Peasant revolts against the land-tax reform (地租改正反対一揆)
Peasant revolts against the land-tax reform refer to the uprisings by peasants to oppose to the land-tax reform that had been promoted by the Meiji Government since 1873 (we should note that many of the revolts were legal conflicts, as recent studies show).
Basically, the revolts were collisions between the Meiji Government that hoped to impose a uniform ratio of integrated land-tax on peasants at a level as high as, or even higher than, the conventional one, and peasants that hoped to preserve the surplus products in order to maintain and improve their standards of living. Recent studies show that some revolts had aspects of social reform; motives, purposes and requirements of the revolts varied; and some of them did not take a form of revolt but a form of legal conflict, such as submitting signatures and written opinions in cooperation with Jiyu Minken Undo (Movement for Liberty and People's Right).
They can be roughly divided into these types.
Revolts to claim a reduction or exemption of kokudaino (tax payment in cash for tribute) whose rate had been kept high since Haihan-chiken (abolition of feudal domains and establishment of prefectures), in the process of the land-tax reform
Troubles concerning concrete land-tax reform procedures such as: chioshi-joryo (measurement of land) for the land-tax reform; following procedure of issuing certificates of land title; abolition of kokudaino and transition to money payment; decisions on the classes of rice fields, estimated yield, and land prices based upon those indexes
Peasants' resistance during the process of dividing public and private lands accompanying the land-tax reform, against changing mountains and forests that had been treated as iriaichi (common land) into national land or Imperial property for the reason that iriaichi had no owners; and against bans on free access to iriaichi by neighbor residents
A movement to request a review on tax rates after the decision of land prices, and a tenancy dispute on the revised farm rent based on the new land prices
There are famous revolts such as Wappa revolt in Yamagata Prefecture in 1874, seeking for the reduction or exemption of kokudaino; and a civil disorder concerning iriaichi in Gunma Prefecture in 1881, where thirty thousand people chose the employment of force to resist the designation of iriaichi as national land. However, large-scale revolts took place one after another during the period from 1875 to 1877, when concrete procedures such as deciding land prices were carried out. Especially during some months from November 1876, revolts occurred in succession in Ibaraki Prefecture, Mie Prefecture, Aichi Prefecture, Gifu Prefecture, Sakai Prefecture (at present divided into the southern part of Osaka Prefecture and Nara Prefecture) and Kumamoto Prefecture. However, even in this period, some conflicts that took place in Kasugai County, Aichi Prefecture and Reihoku region, Ishikawa Prefecture (at present Fukui Prefecture), did have aspects of revolt but basically took a form of legal conflicts that lasted for several years in cooperation with those who were involved in Jiyu Minken Undo. Recently, studies on such conflicts have been undertaken.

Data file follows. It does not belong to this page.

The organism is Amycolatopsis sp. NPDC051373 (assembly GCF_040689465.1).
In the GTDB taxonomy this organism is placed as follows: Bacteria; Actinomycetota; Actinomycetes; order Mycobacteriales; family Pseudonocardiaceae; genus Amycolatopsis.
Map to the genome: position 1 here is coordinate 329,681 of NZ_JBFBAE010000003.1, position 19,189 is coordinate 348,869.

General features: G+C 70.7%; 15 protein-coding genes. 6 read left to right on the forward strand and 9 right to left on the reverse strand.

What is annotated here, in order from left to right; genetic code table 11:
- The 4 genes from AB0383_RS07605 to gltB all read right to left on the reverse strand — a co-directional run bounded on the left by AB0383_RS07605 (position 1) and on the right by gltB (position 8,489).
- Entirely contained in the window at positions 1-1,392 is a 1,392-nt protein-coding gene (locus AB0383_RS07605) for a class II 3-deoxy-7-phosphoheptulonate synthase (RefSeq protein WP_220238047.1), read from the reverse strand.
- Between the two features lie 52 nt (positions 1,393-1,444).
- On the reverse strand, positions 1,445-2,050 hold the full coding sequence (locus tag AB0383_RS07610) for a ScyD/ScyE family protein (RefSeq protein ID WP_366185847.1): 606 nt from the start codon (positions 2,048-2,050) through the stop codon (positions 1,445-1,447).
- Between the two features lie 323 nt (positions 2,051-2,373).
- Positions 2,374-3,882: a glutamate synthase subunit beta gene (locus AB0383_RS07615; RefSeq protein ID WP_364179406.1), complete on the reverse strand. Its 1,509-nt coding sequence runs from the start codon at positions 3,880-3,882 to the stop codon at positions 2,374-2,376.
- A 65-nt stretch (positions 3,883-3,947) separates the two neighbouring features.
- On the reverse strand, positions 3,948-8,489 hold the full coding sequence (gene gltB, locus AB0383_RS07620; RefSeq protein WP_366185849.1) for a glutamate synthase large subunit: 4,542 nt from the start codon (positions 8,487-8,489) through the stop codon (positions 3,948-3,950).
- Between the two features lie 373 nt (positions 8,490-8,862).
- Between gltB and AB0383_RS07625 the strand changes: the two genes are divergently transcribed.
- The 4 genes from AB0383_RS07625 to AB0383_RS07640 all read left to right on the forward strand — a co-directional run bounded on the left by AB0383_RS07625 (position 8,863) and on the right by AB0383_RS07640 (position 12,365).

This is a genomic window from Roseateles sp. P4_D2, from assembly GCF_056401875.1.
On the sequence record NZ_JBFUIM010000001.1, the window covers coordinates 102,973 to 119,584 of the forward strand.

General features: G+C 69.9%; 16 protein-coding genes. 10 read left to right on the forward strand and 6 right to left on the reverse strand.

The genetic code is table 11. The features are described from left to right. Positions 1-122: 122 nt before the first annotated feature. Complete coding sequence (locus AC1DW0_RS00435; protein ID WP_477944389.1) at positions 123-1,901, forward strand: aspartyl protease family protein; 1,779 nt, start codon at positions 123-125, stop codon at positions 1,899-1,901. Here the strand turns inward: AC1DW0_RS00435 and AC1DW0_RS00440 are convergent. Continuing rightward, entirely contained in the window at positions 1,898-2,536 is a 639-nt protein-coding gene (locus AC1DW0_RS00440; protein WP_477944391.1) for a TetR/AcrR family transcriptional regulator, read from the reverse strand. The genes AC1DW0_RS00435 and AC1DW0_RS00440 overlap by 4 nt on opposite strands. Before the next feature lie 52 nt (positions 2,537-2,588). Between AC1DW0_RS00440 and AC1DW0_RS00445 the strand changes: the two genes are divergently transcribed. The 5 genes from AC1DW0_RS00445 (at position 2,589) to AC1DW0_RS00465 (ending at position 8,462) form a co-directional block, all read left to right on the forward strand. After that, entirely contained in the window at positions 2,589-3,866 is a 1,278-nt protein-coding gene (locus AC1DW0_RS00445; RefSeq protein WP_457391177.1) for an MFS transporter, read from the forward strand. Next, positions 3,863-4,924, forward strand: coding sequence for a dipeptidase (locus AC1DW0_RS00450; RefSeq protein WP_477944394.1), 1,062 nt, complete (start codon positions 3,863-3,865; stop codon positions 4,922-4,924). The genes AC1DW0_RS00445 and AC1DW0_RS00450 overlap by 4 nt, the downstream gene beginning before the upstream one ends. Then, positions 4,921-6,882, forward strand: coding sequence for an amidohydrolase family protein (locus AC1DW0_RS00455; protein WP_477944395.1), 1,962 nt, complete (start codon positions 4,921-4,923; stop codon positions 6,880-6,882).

In response to the movement, the Meiji Government decided to reduce the land-tax rate from 3% to 2.5% but rejected the requests for the cancellation of land-tax reform project. When the land-tax reform office was closed on June 30, 1881, the Government declared the completion of the land-tax reform project. The project of dividing public and private lands, especially mountains, took more time but was completed in the next July. After this, the conflicts were taken over to 'the movement for land-tax reduction' following Jiyu Minken Undo and the theory for 'the reduction of people's tax burden' seen at an early stage of the Imperial Diet.